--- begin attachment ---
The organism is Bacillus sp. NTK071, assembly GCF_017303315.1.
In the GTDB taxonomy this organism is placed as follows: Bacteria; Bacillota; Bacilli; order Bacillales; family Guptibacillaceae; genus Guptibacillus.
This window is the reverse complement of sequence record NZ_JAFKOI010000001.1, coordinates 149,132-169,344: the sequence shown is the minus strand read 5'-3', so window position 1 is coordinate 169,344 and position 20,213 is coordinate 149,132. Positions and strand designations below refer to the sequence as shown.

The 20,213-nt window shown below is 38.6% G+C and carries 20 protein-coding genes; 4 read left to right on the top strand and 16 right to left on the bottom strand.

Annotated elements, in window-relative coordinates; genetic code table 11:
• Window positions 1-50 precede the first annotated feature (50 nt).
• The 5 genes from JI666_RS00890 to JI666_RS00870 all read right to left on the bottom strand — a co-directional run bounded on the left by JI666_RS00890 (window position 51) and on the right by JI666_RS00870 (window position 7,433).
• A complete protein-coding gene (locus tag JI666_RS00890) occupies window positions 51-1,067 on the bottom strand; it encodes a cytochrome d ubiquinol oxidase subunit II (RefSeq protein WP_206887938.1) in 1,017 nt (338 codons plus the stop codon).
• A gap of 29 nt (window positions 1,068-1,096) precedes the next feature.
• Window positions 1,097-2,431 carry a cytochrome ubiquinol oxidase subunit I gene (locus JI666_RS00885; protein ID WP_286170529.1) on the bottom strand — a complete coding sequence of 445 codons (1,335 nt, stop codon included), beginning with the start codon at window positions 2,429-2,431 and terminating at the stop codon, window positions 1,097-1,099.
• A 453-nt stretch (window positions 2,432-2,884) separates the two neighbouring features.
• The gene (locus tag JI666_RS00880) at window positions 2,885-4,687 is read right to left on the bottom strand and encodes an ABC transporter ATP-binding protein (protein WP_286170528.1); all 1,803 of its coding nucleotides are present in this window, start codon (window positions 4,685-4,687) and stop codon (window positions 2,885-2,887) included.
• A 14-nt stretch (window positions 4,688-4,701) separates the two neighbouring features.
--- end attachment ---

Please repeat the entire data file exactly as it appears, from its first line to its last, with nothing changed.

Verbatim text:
The organism is Bacillus sp. NTK071, assembly GCF_017303315.1.
In the GTDB taxonomy this organism is placed as follows: Bacteria; Bacillota; Bacilli; order Bacillales; family Guptibacillaceae; genus Guptibacillus.
This window is the reverse complement of sequence record NZ_JAFKOI010000001.1, coordinates 149,132-169,344: the sequence shown is the minus strand read 5'-3', so window position 1 is coordinate 169,344 and position 20,213 is coordinate 149,132. Positions and strand designations below refer to the sequence as shown.

The 20,213-nt window shown below is 38.6% G+C and carries 20 protein-coding genes; 4 read left to right on the top strand and 16 right to left on the bottom strand.

Annotated elements, in window-relative coordinates; genetic code table 11:
• Window positions 1-50 precede the first annotated feature (50 nt).
• The 5 genes from JI666_RS00890 to JI666_RS00870 all read right to left on the bottom strand — a co-directional run bounded on the left by JI666_RS00890 (window position 51) and on the right by JI666_RS00870 (window position 7,433).
• A complete protein-coding gene (locus tag JI666_RS00890) occupies window positions 51-1,067 on the bottom strand; it encodes a cytochrome d ubiquinol oxidase subunit II (RefSeq protein WP_206887938.1) in 1,017 nt (338 codons plus the stop codon).
• A gap of 29 nt (window positions 1,068-1,096) precedes the next feature.
• Window positions 1,097-2,431 carry a cytochrome ubiquinol oxidase subunit I gene (locus JI666_RS00885; protein ID WP_286170529.1) on the bottom strand — a complete coding sequence of 445 codons (1,335 nt, stop codon included), beginning with the start codon at window positions 2,429-2,431 and terminating at the stop codon, window positions 1,097-1,099.
• A 453-nt stretch (window positions 2,432-2,884) separates the two neighbouring features.
• The gene (locus tag JI666_RS00880) at window positions 2,885-4,687 is read right to left on the bottom strand and encodes an ABC transporter ATP-binding protein (protein WP_286170528.1); all 1,803 of its coding nucleotides are present in this window, start codon (window positions 4,685-4,687) and stop codon (window positions 2,885-2,887) included.
• A 14-nt stretch (window positions 4,688-4,701) separates the two neighbouring features.